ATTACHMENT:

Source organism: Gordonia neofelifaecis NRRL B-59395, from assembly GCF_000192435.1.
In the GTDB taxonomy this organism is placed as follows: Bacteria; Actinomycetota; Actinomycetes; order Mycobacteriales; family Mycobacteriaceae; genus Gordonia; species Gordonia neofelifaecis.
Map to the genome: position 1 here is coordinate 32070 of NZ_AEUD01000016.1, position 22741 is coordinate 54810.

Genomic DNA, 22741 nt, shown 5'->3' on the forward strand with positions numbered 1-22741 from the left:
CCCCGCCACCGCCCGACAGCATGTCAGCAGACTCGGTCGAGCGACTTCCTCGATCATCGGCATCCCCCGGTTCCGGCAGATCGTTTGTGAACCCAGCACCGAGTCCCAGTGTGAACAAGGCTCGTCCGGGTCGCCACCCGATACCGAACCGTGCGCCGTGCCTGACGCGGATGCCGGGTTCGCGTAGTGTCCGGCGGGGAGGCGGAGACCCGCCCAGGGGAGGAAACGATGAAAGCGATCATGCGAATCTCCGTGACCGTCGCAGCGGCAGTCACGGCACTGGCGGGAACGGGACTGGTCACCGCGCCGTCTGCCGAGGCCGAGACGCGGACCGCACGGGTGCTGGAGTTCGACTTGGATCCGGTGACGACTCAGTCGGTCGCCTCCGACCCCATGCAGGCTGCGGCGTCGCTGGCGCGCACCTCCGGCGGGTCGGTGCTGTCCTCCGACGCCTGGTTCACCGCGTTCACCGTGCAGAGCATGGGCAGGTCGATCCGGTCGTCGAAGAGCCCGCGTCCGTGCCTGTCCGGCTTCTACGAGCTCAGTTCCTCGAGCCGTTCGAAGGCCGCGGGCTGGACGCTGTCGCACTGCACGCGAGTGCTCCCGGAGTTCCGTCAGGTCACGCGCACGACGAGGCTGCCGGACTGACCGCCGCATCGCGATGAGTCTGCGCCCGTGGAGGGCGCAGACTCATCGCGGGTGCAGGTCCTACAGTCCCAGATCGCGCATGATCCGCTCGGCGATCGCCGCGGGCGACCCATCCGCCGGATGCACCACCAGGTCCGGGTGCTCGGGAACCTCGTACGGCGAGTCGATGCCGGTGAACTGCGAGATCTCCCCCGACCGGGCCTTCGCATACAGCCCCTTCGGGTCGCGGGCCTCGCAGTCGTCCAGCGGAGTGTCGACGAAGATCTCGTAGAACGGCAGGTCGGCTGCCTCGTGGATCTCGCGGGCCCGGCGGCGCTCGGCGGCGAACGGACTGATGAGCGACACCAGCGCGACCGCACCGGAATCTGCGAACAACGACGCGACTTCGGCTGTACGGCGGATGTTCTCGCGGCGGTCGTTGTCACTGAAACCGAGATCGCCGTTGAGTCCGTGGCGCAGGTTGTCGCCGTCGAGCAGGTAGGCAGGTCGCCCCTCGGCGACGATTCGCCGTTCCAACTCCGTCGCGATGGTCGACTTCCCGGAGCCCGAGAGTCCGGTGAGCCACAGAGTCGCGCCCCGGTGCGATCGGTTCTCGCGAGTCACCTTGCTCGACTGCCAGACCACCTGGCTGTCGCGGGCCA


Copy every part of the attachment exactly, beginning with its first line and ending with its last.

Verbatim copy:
Source organism: Gordonia neofelifaecis NRRL B-59395, from assembly GCF_000192435.1.
In the GTDB taxonomy this organism is placed as follows: Bacteria; Actinomycetota; Actinomycetes; order Mycobacteriales; family Mycobacteriaceae; genus Gordonia; species Gordonia neofelifaecis.
Map to the genome: position 1 here is coordinate 32070 of NZ_AEUD01000016.1, position 22741 is coordinate 54810.

Genomic DNA, 22741 nt, shown 5'->3' on the forward strand with positions numbered 1-22741 from the left:
CCCCGCCACCGCCCGACAGCATGTCAGCAGACTCGGTCGAGCGACTTCCTCGATCATCGGCATCCCCCGGTTCCGGCAGATCGTTTGTGAACCCAGCACCGAGTCCCAGTGTGAACAAGGCTCGTCCGGGTCGCCACCCGATACCGAACCGTGCGCCGTGCCTGACGCGGATGCCGGGTTCGCGTAGTGTCCGGCGGGGAGGCGGAGACCCGCCCAGGGGAGGAAACGATGAAAGCGATCATGCGAATCTCCGTGACCGTCGCAGCGGCAGTCACGGCACTGGCGGGAACGGGACTGGTCACCGCGCCGTCTGCCGAGGCCGAGACGCGGACCGCACGGGTGCTGGAGTTCGACTTGGATCCGGTGACGACTCAGTCGGTCGCCTCCGACCCCATGCAGGCTGCGGCGTCGCTGGCGCGCACCTCCGGCGGGTCGGTGCTGTCCTCCGACGCCTGGTTCACCGCGTTCACCGTGCAGAGCATGGGCAGGTCGATCCGGTCGTCGAAGAGCCCGCGTCCGTGCCTGTCCGGCTTCTACGAGCTCAGTTCCTCGAGCCGTTCGAAGGCCGCGGGCTGGACGCTGTCGCACTGCACGCGAGTGCTCCCGGAGTTCCGTCAGGTCACGCGCACGACGAGGCTGCCGGACTGACCGCCGCATCGCGATGAGTCTGCGCCCGTGGAGGGCGCAGACTCATCGCGGGTGCAGGTCCTACAGTCCCAGATCGCGCATGATCCGCTCGGCGATCGCCGCGGGCGACCCATCCGCCGGATGCACCACCAGGTCCGGGTGCTCGGGAACCTCGTACGGCGAGTCGATGCCGGTGAACTGCGAGATCTCCCCCGACCGGGCCTTCGCATACAGCCCCTTCGGGTCGCGGGCCTCGCAGTCGTCCAGCGGAGTGTCGACGAAGATCTCGTAGAACGGCAGGTCGGCTGCCTCGTGGATCTCGCGGGCCCGGCGGCGCTCGGCGGCGAACGGACTGATGAGCGACACCAGCGCGACCGCACCGGAATCTGCGAACAACGACGCGACTTCGGCTGTACGGCGGATGTTCTCGCGGCGGTCGTTGTCACTGAAACCGAGATCGCCGTTGAGTCCGTGGCGCAGGTTGTCGCCGTCGAGCAGGTAGGCAGGTCGCCCCTCGGCGACGATTCGCCGTTCCAACTCCGTCGCGATGGTCGACTTCCCGGAGCCCGAGAGTCCGGTGAGCCACAGAGTCGCGCCCCGGTGCGATCGGTTCTCGCGAGTCACCTTGCTCGACTGCCAGACCACCTGGCTGTCGCGGGCCA